There would be nothing wrong with starting a “reasons to use mesh” Topic and posting up some solid links that support the use of mesh implantation over pure tissue repairs. Ideally they would have conclusions more detailed than “mesh has been shown to be safe”, which is how most attempts end.
I appreciate your taking of the other side of my argument. This forum and others like it, and the various lawsuits that are still in progress, show that there is a big problem though. One that did not exist in the past.
07/11/2022 at 5:21 pm #31808WatchfulParticipant
I know that lap mesh is also hard, but most surgeons perform open mesh. The learning curve for that is much less steep than for tissue repair, or lap/robotic mesh. In my area of many millions of people, I think there’s only one robotic mesh surgeon, 4 or so lap mesh surgeons, and many surgeons who perform open mesh.
I’m not a mesh fan as you know, and I’m planning to have tissue repair. I just hope that the few remaining tissue repair surgeons don’t all retire by the time I finally pull the trigger on this surgery 😉 Tissue repair has its own challenges, though. Even the big experts at Shouldice reject overweight people.
Recurrence was a very big problem before mesh. If you have carefully and extensively trained surgeons performing surgeries on people of normal weight, you do ok with tissue repair. The Shouldice Hospital is proof of that. The issue is with scaling it to something that would work across the general population of surgeons and patients when hernia is such a common problem. Mesh appeared as a solution to a real problem.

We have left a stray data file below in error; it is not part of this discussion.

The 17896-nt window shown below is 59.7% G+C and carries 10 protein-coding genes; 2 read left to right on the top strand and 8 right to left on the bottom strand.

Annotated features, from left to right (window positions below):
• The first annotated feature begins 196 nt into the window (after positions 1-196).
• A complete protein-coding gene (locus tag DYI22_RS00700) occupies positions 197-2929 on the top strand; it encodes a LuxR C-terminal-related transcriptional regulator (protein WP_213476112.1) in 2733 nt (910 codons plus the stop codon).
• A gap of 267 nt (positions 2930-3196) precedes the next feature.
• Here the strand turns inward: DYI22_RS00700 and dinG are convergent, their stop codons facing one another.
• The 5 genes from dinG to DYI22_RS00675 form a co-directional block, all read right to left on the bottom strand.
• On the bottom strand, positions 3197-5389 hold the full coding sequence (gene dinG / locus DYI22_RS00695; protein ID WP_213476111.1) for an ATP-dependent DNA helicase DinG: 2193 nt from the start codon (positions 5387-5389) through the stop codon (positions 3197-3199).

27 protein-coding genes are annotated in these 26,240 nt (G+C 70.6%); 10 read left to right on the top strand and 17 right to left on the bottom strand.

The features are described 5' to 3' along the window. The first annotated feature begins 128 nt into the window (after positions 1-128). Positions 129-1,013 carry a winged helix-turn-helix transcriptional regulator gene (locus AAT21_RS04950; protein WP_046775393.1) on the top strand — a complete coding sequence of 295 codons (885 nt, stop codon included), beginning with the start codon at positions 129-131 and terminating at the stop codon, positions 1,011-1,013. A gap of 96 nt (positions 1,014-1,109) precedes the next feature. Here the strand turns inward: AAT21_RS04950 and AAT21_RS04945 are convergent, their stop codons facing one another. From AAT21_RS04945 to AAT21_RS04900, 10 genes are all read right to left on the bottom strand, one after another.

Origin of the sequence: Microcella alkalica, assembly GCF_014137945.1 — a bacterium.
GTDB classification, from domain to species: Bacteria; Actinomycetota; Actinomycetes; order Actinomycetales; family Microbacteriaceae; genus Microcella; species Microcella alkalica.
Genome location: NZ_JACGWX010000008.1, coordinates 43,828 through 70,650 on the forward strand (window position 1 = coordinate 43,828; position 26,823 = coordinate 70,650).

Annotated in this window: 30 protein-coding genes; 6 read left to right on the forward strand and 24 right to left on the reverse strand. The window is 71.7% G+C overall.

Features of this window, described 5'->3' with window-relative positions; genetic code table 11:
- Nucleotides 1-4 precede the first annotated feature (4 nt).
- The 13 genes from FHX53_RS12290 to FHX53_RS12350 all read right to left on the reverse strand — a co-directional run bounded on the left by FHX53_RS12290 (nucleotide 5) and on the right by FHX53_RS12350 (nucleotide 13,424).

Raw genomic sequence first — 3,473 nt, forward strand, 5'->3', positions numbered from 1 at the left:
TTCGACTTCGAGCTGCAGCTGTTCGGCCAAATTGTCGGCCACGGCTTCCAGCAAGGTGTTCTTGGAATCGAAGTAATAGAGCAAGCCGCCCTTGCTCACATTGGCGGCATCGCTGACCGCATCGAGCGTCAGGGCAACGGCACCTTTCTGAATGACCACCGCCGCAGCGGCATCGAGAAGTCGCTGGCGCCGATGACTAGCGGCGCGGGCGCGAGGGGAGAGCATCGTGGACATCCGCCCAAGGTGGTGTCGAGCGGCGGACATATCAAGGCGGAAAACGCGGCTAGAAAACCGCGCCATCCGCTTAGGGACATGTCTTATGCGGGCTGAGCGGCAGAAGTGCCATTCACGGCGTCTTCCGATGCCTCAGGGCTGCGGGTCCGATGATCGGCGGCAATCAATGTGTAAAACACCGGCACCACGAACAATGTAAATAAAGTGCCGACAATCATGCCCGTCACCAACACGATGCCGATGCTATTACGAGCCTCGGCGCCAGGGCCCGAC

Tissue repair is definitely the better approach in some cases – not sure what percentage, but it’s not small. The fact that these cases are pushed to mesh currently is indeed bad. However, I don’t know what could be done about this. It’s not realistic to ramp up enough surgeons to do tissue repairs well because of the skill level required.
I know that when mesh goes bad, it’s really bad, but tissue repair can be problematic as well. I have read pretty much all the reviews, blogs, and other accounts provided by patients who had Shouldice and Desarda procedures done. They’re mostly good, but there are a lot more cases than I expected with various problems, including chronic pain. Even Dr. Netto at Shouldice mentioned that they now believe there’s a higher incidence of chronic pain than they had expected, and was estimating it at 5%. If something gets botched in your tissue repair, it’s not necessarily easy to diagnose and repair that. Having surgery of any kind is not to be taken lightly. Yes, good candidates for tissue repair should be offered that ideally, but that would require widespread expertise in something that’s pretty arcane and that didn’t have a good track record in the past when mesh didn’t exist and surgeons who were not highly specialized had to do it (at least in terms of recurrence).